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Northern Ontario’s Sarah Potts makes a shot during the ninth draw against Newfoundland and Labrador at the Scotties Tournament of Hearts in Grande Prairie, Alta., on Feb. 23. (JONATHAN HAYWARD/THE CANADIAN PRESS)
Northern Ontario’s Sarah Potts makes a shot during the ninth draw against Newfoundland and Labrador at the Scotties Tournament of Hearts in Grande Prairie, Alta., on Feb. 23. (JONATHAN HAYWARD/THE CANADIAN PRESS)

Curling

Familiar Brier curling names arrive at women’s Tournament of Hearts Add to ...

Prominent bloodlines run through this year’s Canadian women’s curling championship.

Alberta’s Chelsea Carey is the daughter of Dan Carey, who won the 1992 men’s championship playing third for Vic Peters. Her uncle Bill was Barry Fry’s third when they won the Brier in 1979.

There is a Howard in the Scotties Tournament of Hearts for the first time. Saskatchewan third Ashley Howard is the daughter of Canadian, world and Olympic champion Russ Howard.

Nunavut curlers teary after winning debut game at Scotties (CP Video)

Her brother Steve, cousin Scott and uncle Glenn have all played in the men’s championship. Glenn and Scott are representing Ontario at the Tim Hortons Brier in Ottawa again next month.

“It took me a long time to realize I wasn’t eligible to play in the Brier and I had to find my own dream,” Ashley said.

And while she bears her married name on her Northern Ontario jacket, lead Sarah Potts is the daughter of Rick Lang, winner of three Canadian championships playing third for Al Hackner and Bill Tetley.

The fathers are all in Grande Prairie, Alta., with their daughters – Dan and Rick as spectators and Russ as a television commentator. Rick is one of Curling Canada’s national team coaches and oversaw the Brad Jacobs team when they won Olympic gold in 2014.

But his wife, Lorraine, is coaching Northern Ontario’s women at the Tournament of Hearts. So Rick is in the unfamiliar role as fan, working the region’s traditional moose-call noisemaker and wearing a furry hat at Revolution Place.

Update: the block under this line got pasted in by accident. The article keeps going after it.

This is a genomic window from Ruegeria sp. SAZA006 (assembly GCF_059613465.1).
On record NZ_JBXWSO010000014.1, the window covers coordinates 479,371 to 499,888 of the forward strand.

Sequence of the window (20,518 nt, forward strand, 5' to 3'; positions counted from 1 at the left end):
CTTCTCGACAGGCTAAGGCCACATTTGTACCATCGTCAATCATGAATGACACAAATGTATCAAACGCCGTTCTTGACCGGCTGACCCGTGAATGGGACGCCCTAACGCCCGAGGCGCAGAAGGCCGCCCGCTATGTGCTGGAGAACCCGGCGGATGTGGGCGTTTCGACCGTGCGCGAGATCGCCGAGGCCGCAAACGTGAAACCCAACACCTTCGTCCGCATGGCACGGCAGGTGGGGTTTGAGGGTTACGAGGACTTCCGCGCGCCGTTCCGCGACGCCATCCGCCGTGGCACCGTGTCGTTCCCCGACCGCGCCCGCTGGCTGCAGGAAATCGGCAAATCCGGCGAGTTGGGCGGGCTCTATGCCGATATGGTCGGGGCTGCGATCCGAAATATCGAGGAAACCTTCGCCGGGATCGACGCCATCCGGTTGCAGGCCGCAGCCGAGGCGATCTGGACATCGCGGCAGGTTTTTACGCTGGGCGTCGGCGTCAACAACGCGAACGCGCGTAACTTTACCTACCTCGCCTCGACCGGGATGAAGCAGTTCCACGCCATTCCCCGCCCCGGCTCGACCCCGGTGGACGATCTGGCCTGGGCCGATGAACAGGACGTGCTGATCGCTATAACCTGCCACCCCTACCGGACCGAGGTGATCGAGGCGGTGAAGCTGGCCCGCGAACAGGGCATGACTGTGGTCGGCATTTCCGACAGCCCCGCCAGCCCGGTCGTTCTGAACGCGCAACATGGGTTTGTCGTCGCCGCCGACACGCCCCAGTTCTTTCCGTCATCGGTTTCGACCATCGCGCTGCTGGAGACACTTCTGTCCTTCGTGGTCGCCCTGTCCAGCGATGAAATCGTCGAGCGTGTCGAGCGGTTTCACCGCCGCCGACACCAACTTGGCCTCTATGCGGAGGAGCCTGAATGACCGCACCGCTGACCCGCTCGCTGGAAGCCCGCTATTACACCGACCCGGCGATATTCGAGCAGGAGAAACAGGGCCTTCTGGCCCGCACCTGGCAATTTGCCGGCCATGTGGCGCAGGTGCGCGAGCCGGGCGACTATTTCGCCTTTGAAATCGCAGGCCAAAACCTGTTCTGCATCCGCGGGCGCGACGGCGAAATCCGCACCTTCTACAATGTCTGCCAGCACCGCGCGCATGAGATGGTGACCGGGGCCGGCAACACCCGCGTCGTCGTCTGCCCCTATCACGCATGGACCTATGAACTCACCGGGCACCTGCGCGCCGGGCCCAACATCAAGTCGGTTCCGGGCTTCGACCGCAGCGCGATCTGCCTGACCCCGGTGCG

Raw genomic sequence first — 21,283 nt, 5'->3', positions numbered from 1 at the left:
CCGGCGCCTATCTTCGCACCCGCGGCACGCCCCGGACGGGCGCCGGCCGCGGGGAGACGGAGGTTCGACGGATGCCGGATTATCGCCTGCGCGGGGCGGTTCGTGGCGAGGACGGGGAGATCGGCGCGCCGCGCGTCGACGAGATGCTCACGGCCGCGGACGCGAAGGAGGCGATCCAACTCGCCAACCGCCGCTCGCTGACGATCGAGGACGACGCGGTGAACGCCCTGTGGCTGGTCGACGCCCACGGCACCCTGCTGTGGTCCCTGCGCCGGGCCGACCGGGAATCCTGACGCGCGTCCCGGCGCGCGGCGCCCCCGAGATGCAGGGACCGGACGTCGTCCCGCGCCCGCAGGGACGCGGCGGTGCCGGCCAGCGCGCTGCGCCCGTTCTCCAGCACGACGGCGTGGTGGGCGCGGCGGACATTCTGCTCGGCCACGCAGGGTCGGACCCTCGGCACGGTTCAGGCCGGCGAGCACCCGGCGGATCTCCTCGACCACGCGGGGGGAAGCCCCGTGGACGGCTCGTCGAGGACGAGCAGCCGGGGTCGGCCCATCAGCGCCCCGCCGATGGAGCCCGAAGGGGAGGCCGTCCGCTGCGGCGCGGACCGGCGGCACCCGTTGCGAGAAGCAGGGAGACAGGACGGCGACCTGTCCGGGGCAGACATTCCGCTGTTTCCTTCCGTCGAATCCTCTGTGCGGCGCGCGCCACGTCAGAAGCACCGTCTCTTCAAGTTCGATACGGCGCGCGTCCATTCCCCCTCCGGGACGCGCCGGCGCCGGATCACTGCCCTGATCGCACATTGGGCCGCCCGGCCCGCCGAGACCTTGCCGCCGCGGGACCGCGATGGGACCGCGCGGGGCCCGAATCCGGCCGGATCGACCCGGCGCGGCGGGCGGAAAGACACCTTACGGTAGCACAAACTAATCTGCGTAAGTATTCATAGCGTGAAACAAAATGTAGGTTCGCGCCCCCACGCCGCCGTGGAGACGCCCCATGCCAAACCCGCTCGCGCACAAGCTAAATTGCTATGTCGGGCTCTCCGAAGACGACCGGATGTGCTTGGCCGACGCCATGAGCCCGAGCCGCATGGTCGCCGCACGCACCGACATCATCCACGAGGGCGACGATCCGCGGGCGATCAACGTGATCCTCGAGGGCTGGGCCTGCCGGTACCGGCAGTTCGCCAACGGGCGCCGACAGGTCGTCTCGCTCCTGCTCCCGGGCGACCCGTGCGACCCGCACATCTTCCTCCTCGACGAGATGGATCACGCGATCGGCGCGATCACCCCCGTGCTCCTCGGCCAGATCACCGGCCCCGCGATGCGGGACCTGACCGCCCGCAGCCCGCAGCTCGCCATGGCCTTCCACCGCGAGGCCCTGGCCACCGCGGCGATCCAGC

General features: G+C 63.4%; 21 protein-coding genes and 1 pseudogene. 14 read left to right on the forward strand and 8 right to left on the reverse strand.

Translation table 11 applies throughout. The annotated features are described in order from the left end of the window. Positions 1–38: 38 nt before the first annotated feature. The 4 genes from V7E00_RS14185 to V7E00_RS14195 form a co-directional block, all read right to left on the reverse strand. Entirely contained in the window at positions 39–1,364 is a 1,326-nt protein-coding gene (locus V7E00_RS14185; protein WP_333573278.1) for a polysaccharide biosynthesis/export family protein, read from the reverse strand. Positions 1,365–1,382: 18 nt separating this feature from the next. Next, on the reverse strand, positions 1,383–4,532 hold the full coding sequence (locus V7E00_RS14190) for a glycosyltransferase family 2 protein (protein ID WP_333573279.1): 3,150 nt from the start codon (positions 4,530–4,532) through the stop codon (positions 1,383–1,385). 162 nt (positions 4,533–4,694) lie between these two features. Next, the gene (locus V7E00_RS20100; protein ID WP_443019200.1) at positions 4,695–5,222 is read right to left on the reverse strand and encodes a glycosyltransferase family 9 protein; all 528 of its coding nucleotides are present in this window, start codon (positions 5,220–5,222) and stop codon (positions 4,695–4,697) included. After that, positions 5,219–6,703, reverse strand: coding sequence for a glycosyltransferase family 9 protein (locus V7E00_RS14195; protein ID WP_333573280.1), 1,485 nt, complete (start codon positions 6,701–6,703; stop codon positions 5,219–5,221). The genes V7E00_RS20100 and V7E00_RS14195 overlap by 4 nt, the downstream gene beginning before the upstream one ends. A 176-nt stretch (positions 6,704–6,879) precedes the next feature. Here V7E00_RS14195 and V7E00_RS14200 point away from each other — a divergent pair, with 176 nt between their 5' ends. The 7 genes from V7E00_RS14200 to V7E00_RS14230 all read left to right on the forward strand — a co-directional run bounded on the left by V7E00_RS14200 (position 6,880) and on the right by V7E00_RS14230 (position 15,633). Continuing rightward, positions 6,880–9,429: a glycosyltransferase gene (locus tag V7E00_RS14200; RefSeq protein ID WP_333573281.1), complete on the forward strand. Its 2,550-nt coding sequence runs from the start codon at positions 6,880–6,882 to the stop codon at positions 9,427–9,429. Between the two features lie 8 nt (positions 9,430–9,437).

“He’s having a ball, but he’s nervous, very nervous,” Potts said Tuesday. “I can totally tell when I look up at him.”

Carey and her Alberta rink extended their unbeaten run to 6-0 with a 6-4 win over New Brunswick. Northern Ontario was right behind at 5-1 with a 7-4 victory over Newfoundland and Labrador.

Saskatchewan’s Jolene Campbell edged British Columbia 8-7 to sit tied at 4-2 with Quebec’s Marie-France Larouche, who was a 5-4 winner over Nova Scotia’s Jill Brothers.

Nova Scotia fell to 3-3 and defending champion Jennifer Jones was 3-2 with games to play at night.

Manitoba’s Kerri Einarson, Ontario’s Jenn Hanna and Prince Edward Island’s Suzanne Birt were tied at 2-3. New Brunswick’s Sylvie Robichaud, Stacie Curtis of Newfoundland and Labrador and B.C. were all 1-5.

The top four teams at the conclusion of the preliminary round Friday advance to the Page playoff.

Carey recalls her mother, Mary, excitedly dragging her seven-year-old self over Regina Agridome seats to ice level when Vic Peters beat Russ Howard in the 1992 Brier final. Now 31, Carey spent her childhood in Winnipeg hanging around Dan’s curling club.

“I followed him around to every game and he told me I was crazy because I wouldn’t not go,” Carey said. “It’s like 8:30 in the morning and [his game] was out of town and I’d be up at six and want to go with him.

“His Brier final tape, I knew word for word, the commentary on it. I was obsessed from the time I was a kid.

“Just being around it that much certainly gave me something to work towards and once he finished playing, he coached me. I wouldn’t be here if it wasn’t for him.”

Ashley Howard, 26, says she doesn’t feel extra pressure to live up to her father’s name at the women’s championship.

“I don’t think there’s any extra pressure or legacy to live up to because he’s never won a game in the Scotties,” Howard said. “I’m ahead.”

While Russ has called television games involving his brother, son and nephew, he says it is a different feeling analyzing his daughter’s games.

“Emotional,” Russ said. “It’s just so neat to see her make it. To live in Saskatchewan and make it to the Tournament of Hearts is not simple. Yeah, that’s our first female. Pretty cool.”

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